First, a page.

- Prayer and Worship
- Beliefs and Teachings
- Issues and Action
- Catholic Giving
- About USCCB
By Bernard Cardinal Law
Catholic Archbishop of Boston
Chairman, Committee on International Policy
U.S. Conference of Catholic Bishops
Washington Post, Wednesday, September 20, 2000, p.A33
For many religious believers, the Year 2000 is a Jubilee Year, a time not just to celebrate the millennium but to make new beginnings and to right old wrongs. In the Old Testament, Jubilee called in particular for a fresh start for the poor, for reestablishing justice and equity. In the spirit of the Jubilee, the Archdiocese of Boston recently forgave $28 million of debts, owed mostly by the 30 poorest parishes. This step is similar to actions by other dioceses and is linked to Pope John Paul II's urgent call for debt relief for poor countries during this year.
More than 30 very poor countries owe well over $100 billion, most to other governments and international organizations like the World Bank and the IMF. Like the Holy Father and other religious leaders, many governments, including our own, many prominent economists and policy makers, and key Members of Congress have called on the wealthiest nations to reduce this crushing debt burden of the poorest.
In the next few weeks, Congress will decide whether the United States will do its small share. This is the last chance to make the year 2000 a time of hope for millions of the world's poorest people. It will take $435 million. This is an amount large enough to make an important difference to many of the poorest countries, but a tiny three-hundredths of 1% of the federal budget. This small amount would fund two years of the U.S. commitment to the debt relief program approved by the G-7 leaders last year at Cologne, Germany. It is an amount that would encourage other countries holding much more debt than the U.S. to come forward with their much larger share of the cost of the program.
Unfortunately, it is also an amount which Congress so far has been unwilling to provide.
I find it very difficult to explain to Catholic bishops, missionaries, and relief workers in Africa and Latin America why the United States, blessed with such wonderful resources and such a powerful economy, is so reluctant to commit such a relatively small amount. They know our budget has a surplus projected to reach trillions of dollars over the next decade. Nor do I have an answer to the Pope's appeal. He asked many months ago: "[Why is] progress in resolving the debt problem...still so slow. Why so many hesitations? Why the difficulty in providing the funds needed even for already-agreed initiatives? It is the poor who pay the cost of indecision and delay."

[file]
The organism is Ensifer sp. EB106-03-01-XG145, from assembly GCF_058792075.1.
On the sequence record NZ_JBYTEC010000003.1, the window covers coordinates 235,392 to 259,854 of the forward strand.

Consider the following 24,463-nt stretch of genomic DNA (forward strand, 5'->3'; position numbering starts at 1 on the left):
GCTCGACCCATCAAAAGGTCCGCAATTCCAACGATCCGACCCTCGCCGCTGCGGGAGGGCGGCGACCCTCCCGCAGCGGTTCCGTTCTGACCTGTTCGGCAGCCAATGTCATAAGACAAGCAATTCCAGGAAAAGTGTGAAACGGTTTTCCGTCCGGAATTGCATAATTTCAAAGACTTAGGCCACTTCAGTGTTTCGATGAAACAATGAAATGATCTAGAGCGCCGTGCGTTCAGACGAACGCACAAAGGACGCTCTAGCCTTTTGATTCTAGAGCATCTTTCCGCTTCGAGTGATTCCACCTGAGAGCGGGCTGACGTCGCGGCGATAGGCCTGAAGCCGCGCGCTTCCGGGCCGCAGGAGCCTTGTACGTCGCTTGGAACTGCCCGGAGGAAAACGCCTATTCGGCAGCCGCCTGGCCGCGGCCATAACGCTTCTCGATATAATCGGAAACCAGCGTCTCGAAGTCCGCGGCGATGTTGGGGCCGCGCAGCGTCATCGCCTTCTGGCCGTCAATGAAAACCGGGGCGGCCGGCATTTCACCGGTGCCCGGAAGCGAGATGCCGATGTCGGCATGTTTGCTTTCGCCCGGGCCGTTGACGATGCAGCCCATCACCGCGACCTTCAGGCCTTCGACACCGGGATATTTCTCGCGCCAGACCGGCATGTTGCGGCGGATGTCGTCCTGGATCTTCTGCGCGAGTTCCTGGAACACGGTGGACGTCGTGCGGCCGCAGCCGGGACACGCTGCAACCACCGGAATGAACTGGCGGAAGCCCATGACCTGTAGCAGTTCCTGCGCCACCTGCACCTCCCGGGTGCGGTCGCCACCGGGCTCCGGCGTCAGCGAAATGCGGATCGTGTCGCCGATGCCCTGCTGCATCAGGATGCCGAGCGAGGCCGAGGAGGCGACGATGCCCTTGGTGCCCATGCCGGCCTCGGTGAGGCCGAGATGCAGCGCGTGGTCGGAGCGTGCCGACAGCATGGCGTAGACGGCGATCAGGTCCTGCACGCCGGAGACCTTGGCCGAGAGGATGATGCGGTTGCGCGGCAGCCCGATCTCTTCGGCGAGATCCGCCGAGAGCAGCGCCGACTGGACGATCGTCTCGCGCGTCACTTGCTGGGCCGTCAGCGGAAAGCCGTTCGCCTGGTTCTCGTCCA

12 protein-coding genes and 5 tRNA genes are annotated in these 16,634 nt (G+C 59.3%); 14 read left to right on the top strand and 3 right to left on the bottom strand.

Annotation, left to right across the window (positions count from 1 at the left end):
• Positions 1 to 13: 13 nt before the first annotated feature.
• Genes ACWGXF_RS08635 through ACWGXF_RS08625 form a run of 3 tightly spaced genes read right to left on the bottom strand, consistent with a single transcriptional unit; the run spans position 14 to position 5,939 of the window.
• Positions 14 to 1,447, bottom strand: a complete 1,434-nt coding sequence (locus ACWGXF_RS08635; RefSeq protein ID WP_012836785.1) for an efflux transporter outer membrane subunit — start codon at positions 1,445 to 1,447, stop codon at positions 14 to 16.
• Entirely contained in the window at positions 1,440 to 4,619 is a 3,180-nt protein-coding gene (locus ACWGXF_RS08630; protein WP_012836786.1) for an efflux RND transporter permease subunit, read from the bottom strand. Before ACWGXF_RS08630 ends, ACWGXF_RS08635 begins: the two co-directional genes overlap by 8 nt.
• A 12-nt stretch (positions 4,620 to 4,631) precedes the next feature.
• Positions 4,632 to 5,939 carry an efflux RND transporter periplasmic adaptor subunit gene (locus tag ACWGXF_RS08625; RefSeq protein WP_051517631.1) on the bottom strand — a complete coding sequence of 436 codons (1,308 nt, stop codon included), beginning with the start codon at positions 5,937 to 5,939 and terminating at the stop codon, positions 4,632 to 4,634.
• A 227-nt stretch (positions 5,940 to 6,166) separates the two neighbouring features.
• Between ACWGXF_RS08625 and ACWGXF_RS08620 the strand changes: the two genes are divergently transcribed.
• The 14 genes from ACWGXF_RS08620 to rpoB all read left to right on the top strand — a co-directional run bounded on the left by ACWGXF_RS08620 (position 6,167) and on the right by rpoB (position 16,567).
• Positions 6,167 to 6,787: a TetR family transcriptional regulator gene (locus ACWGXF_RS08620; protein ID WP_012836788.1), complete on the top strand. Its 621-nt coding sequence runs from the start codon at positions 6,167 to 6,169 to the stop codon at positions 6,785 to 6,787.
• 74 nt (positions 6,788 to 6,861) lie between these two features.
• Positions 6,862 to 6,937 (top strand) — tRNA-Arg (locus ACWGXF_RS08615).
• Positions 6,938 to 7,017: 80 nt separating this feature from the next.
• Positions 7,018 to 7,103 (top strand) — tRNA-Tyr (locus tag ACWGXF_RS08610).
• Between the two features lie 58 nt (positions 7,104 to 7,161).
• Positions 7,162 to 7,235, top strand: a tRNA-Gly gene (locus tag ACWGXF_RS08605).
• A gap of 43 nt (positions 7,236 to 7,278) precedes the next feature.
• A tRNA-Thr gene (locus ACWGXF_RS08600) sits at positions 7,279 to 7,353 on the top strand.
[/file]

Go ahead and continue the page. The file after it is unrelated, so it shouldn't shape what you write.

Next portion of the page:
A U.S. failure to fulfill its Cologne pledge would be devastating. If the U.S. walks away from its commitment, others will surely follow suit, thus jeopardizing the whole program. Already major debt relief for Bolivia and Honduras is being held up for lack of U.S. funding. The possibility that this initiative will fail is something that our Church partners in Africa and Latin America dread to contemplate. Through a host of Church institutions, from relief and development programs to hospitals and schools, they are with the poorest of the poor and see every day in countless ways the practical consequences of debt.
They know that debt relief is not a panacea. It alone will not end poverty. Poverty is much too complex and deep-seated for that. They know that it must be tackled first by their own governments and people working together on a variety of fronts for the common good. Yet their people are too poor to do it alone. Unless the debt burden is sharply reduced, it will continue to drain resources needed for education, health, and other essential investments and make the task of poverty reduction immensely more difficult.
A few weeks ago, the Senate and the House were set to approve only very small amounts for poor country debt relief. Then something most heartening occurred during the House floor debate on the foreign aid bill. Members from both sides of the aisle stood up to press for much more substantial debt relief.
Rep. John Kasich, chair of the Budget Committee argued that, with our "unprecedented economic power, it does not make any sense to not share some of the bounty that we have with those that have little." Rep. Spencer Baucus, the Alabama Republican, explained: "[I]t is not a total solution to poverty, to hunger, to disease; but it is the first step. It is a necessary step. It is where the journey should begin to free these countries of the burden of debt, the chains of poverty, the shackles of despair...."
In the end the House voted to triple funding for debt relief, but this is still only about half of what is needed. I hope, nevertheless, that the momentum generated by the signs of substantial bipartisan support for generous funding will translate into the full appropriation of $435 million. With the crowded agenda and the rush to adjourn, funding for debt relief could get pushed aside. I hope that this does not happen. My fervent prayer is that, when Congress adjourns, we will be able to say to the people of Africa and Latin America: "Yes, our country, which has been blessed with so much, will act, in the spirit of Jubilee, to allow a fresh start for the poorest of the poor in your country."
By accepting this message, you will be leaving the website of the
United States Conference of Catholic Bishops. This link is provided
solely for the user's convenience. By providing this link, the United
States Conference of Catholic Bishops assumes no responsibility for,
nor does it necessarily endorse, the website, its content, or